Original article (in Montenegrin) was published on 20/10/2023; Author: Jelena Jovanović
Sports events always come with intense excitement, strong emotions, and a fierce drive for victory among both players and fans, especially when it comes to national team competitions.
During a recent soccer match between Serbia and Montenegro in Belgrade, there were some scattered scuffles in the stands, but overall, the atmosphere remained friendly.
However, things took a different turn on social media, where some users crossed the line by provoking inter-ethnic intolerance and spreading inaccurate information, leading to hate speech.
A Facebook post claimed, “Montenegro fans are wearing Ustasha symbols. Unfortunately, they like those from beyond Cavtat [a Croatian town close to the Montenegrin border] better so they wear their checkerboard [symbol].
Luckily, there is not a lot of them, which the Montenegrin census will show.”
This post featured a screenshot of a woman at the match wearing the alleged “Ustasha symbol”. Ustashas were Croatian fascist and ultranationalist organization active between 1929 and 1945. The name is also used colloquially to refer to the Croatian fighters during the wars of the 1990s. The screenshot came from a video originally posted on Bunt_cg’s Instagram profile, along with the following caption:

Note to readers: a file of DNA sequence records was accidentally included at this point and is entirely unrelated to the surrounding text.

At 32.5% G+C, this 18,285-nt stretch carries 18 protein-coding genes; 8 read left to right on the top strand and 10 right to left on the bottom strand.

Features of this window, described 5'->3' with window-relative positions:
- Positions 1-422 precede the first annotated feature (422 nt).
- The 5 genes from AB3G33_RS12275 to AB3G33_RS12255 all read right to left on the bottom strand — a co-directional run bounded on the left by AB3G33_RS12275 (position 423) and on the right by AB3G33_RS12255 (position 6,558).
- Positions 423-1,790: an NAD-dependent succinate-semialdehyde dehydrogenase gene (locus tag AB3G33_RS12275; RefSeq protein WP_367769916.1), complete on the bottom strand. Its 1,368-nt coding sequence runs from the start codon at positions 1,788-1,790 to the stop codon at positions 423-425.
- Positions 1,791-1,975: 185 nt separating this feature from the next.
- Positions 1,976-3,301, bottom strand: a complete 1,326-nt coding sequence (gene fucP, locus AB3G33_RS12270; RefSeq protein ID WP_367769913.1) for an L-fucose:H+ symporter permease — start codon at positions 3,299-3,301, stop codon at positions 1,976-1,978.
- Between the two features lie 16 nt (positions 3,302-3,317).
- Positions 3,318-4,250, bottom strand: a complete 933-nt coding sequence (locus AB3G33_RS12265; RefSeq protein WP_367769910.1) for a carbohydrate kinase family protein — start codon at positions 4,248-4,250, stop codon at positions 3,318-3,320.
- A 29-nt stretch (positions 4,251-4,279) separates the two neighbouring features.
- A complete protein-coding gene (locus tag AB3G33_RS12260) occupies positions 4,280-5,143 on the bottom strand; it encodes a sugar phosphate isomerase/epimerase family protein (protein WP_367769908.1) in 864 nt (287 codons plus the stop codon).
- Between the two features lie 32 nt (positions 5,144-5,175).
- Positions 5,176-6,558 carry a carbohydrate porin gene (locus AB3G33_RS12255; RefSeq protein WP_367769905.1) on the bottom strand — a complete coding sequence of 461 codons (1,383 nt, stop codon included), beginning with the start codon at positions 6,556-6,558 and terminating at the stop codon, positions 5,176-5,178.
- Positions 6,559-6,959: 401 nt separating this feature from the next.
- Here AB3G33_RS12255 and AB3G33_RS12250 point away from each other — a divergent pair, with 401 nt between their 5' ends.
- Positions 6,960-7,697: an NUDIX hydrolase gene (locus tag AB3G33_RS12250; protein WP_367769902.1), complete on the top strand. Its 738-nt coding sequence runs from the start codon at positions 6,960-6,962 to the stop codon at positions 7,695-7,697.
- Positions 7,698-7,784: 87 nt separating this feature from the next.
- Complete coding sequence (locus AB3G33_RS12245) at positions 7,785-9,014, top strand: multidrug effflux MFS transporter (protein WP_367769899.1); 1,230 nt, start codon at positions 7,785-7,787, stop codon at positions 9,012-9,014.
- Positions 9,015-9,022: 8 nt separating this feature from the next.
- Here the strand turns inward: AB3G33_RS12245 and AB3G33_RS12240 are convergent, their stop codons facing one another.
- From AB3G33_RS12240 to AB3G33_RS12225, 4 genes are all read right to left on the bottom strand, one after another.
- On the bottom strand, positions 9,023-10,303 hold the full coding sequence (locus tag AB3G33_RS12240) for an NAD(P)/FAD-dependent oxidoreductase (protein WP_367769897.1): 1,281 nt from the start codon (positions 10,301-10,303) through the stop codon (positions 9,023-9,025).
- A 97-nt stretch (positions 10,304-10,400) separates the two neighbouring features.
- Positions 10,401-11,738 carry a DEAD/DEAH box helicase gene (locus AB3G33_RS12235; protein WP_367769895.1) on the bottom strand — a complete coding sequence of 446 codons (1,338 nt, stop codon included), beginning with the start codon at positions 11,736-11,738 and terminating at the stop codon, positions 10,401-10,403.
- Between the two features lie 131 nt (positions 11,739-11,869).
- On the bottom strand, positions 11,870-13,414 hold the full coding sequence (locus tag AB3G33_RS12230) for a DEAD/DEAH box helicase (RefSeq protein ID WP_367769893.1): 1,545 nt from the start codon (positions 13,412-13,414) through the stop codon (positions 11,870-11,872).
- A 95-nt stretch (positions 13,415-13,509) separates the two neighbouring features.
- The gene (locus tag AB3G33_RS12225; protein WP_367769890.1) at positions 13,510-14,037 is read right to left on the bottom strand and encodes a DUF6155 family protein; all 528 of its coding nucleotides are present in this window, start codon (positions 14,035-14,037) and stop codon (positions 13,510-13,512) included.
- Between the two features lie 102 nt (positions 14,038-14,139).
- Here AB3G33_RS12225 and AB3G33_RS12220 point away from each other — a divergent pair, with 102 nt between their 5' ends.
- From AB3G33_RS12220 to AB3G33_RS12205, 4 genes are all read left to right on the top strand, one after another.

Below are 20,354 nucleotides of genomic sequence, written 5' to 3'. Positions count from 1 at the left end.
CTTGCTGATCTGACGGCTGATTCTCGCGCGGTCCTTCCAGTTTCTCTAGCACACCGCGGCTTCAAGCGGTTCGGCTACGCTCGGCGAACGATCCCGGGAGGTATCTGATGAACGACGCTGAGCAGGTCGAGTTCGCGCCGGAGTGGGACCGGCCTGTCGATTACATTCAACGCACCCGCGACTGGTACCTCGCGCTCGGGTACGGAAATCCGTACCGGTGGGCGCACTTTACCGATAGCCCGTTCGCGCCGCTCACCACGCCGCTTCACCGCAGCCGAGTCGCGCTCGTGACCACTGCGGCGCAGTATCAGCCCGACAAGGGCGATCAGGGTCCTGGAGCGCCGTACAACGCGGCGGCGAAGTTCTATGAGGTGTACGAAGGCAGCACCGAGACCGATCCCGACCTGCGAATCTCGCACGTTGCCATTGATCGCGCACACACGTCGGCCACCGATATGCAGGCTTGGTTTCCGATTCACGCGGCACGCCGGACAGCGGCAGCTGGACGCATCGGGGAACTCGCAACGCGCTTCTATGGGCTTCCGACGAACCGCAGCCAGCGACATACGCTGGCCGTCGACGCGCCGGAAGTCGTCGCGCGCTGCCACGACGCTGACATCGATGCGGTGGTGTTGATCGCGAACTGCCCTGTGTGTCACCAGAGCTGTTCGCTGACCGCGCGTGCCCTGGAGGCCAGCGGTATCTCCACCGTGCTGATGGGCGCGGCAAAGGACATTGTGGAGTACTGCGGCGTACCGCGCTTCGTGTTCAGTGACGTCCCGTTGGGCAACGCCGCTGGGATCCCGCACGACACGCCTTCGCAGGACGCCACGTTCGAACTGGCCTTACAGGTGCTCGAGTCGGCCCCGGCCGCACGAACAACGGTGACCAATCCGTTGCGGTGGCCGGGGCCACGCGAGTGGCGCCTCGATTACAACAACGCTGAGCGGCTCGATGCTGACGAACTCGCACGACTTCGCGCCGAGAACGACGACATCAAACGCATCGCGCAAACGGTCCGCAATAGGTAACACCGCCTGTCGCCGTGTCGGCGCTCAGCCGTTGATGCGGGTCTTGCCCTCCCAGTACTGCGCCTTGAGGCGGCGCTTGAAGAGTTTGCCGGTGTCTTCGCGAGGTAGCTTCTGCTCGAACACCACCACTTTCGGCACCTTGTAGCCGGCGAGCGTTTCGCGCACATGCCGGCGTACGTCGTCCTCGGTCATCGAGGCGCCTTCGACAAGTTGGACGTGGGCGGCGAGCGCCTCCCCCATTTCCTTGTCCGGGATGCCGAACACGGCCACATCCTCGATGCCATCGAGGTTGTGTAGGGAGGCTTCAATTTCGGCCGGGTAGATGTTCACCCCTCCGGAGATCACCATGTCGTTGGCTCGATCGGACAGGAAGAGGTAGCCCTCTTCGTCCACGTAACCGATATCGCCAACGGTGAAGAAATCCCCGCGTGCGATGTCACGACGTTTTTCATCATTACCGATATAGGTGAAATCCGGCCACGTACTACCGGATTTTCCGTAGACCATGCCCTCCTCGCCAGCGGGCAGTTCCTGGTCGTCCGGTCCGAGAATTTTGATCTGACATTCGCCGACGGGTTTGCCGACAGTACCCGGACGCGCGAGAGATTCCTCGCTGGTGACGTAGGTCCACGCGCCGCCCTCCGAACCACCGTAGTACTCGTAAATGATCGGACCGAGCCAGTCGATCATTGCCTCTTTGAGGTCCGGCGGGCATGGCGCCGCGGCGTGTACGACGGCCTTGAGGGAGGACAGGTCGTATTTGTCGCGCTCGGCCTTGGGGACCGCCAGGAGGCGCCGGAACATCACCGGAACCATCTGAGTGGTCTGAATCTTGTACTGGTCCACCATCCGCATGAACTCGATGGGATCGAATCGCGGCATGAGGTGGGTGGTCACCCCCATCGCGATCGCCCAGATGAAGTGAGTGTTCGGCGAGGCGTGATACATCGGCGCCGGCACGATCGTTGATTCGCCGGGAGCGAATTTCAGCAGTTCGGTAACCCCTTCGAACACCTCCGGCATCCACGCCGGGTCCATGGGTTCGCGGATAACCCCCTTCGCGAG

“They’re wondering why am I not rooting for Montenegro. How could I be cheering alongside those that are more fond of Croatia than Serbia, those who wear their checkerboards, the letter “U” and a patch with logo 95 that evokes the persecution of Serbs in “Operation Storm”…”
Operation Storm was a Croatian military offensive in which hundreds of Serbs were killed and an estimated 200,000 displaced.
The video, taken at the “Marakana” stadium during the Serbia-Montenegro match, was widely shared on social networks and media.
However, the girl in the video was not wearing Ustasha symbols or a checkerboard with Storm symbols and the letter “U” as falsely claimed. Instead, she was wearing a “Dsquared2” jacket, a brand whose label is visible on various clothing items and accessories.
Additionally, the jacket didn’t have the letter “U” but the D2 logo, along with the numbers 95 and 64, which are also part of the same brand, Dsquared2.
Examining the logo, it becomes clear that the claim about the patch representing the Ustasha flag is false, as the colors follow a red-first sequence, not the white-first pattern associated with the Ustasha movement.
Due to an evident manipulation of facts and the spread of a false narrative, this content is rated as fake news.
The “Fake News” label is applied to original media reports that contain entirely false claims and are created and spread with the intent to misinform the public.